Indeed, several newspapers (including ThisDay, New Telgraph and The Nation) which reported the debacle were understandably stunned by the volte-face, and highlighted CBN’s perjurious assertion in their coverage of the Court’s proceedings of 24th July, 2020.
It is apposite to point out that the essential facts have not changed beyond the piling of arrogance atop brazen illegalities by the CBN, The Bankers’ Committee and Lai Mohammed. It suffices to advert to some of those facts which, by the way, are reposed in the public consciousness. It is axiomatic that the National Theatre Complex had for over two decades now suffered great neglect and dilapidation that it became a national embarrassment. There is also the problem of non-development of other ancillary facilities on the surrounding fallow land. The problem, unexpectedly, was paucity of funds for such humongous projects. It made sense therefore to enlist the private sector in solving the problem. However the attempt at privatization of the Complex by the Bureau of Public Enterprises[BPE] during the regime of President Obasanjo failed spectacularly.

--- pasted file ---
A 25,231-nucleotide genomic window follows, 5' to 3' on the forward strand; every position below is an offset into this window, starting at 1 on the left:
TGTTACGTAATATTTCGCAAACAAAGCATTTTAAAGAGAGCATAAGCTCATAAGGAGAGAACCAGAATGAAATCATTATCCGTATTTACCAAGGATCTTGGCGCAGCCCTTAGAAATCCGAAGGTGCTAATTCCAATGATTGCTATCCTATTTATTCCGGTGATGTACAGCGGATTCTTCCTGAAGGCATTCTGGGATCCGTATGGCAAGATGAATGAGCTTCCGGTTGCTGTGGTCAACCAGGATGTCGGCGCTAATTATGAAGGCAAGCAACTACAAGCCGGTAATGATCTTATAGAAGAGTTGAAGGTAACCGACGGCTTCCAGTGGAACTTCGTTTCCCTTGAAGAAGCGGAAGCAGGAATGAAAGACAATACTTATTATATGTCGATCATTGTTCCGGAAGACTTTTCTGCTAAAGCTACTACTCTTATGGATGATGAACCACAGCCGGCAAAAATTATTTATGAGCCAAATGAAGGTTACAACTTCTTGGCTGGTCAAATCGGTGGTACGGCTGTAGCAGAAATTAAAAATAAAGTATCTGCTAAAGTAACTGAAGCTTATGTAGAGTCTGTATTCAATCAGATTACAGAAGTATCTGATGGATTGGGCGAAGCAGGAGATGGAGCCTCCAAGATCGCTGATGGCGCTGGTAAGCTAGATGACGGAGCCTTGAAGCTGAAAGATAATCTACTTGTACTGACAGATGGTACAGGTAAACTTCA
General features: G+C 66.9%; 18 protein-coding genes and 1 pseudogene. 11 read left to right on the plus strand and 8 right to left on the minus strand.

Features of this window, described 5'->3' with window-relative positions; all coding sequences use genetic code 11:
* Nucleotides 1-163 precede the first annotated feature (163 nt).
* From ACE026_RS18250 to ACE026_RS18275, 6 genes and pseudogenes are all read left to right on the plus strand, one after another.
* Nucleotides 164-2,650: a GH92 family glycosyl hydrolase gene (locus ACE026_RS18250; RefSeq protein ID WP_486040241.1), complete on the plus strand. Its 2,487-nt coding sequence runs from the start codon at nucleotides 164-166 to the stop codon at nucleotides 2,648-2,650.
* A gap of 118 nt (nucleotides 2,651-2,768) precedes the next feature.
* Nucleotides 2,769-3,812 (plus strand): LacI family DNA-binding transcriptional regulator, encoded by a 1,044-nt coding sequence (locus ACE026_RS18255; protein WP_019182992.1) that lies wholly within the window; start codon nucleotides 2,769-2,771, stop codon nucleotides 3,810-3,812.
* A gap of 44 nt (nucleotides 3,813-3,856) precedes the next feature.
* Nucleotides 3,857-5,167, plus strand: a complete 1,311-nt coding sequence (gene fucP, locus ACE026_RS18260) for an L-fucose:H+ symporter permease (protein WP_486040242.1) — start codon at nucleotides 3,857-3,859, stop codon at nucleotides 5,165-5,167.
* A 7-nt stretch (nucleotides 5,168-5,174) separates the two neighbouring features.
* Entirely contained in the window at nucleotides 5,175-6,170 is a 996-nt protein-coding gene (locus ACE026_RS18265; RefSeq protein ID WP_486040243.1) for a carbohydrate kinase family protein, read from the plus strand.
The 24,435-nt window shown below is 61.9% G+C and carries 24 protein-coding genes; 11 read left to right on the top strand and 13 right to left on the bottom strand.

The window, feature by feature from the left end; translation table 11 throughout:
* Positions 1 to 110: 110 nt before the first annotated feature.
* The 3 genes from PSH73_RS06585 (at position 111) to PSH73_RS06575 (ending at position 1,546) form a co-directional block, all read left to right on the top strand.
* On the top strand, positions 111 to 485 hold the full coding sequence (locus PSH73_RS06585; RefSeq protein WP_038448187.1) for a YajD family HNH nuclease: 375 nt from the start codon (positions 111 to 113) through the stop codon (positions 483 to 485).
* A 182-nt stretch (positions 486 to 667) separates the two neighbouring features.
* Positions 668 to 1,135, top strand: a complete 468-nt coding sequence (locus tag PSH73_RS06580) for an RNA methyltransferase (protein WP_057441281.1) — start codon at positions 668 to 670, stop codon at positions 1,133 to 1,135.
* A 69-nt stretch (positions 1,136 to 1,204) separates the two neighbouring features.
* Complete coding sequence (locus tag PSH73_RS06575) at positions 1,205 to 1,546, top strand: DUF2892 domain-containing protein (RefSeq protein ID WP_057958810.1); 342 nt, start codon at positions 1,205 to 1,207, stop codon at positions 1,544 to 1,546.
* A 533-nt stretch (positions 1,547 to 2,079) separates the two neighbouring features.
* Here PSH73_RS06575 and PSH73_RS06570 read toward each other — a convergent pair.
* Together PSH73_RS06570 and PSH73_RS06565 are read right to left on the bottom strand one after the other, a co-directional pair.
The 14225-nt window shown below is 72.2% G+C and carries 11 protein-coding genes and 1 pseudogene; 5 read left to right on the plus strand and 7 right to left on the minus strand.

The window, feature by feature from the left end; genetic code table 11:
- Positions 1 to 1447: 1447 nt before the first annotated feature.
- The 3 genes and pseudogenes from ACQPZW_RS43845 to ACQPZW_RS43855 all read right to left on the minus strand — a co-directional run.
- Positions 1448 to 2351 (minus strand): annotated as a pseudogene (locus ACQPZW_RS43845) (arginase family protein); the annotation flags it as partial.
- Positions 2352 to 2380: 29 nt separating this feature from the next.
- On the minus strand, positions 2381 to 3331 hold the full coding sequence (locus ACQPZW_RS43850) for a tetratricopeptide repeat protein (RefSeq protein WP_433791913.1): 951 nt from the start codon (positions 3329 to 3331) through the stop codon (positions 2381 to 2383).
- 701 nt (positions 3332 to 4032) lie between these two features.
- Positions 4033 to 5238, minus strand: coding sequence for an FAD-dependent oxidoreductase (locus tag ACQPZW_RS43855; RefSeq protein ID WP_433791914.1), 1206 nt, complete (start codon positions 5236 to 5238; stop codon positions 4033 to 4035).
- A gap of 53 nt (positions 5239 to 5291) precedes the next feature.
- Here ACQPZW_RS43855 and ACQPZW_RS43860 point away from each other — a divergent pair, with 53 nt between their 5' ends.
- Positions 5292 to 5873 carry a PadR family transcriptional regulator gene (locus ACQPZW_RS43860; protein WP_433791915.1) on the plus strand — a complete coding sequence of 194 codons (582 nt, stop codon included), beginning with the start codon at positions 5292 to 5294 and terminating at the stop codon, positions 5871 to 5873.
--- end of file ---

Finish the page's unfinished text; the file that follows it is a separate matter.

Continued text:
It was against this backdrop that the federal government, upon the grant of Presidential approval, decided in 2012 to concession the fallow lands to private sector operators for the much needed substantial development. With the reputation of Nigerian government for its disregard for agreements and contractual commitments, it was an obvious challenge to get genuine investors, especially those from overseas, whose participation was needed in view of the envisaged investment of over $2 Billion. Statutory responsibility for the concession had now become vested on CRC and which in May 2013 issued to the Minister of Tourism and Culture (the 3rd Defendant) a letter of “No Objection” for “the development of complementary facilities to the National Theatre via Public Private Partnership (PPP) Procurement.” This was after their appointment of BGL Limited as the Transaction Adviser.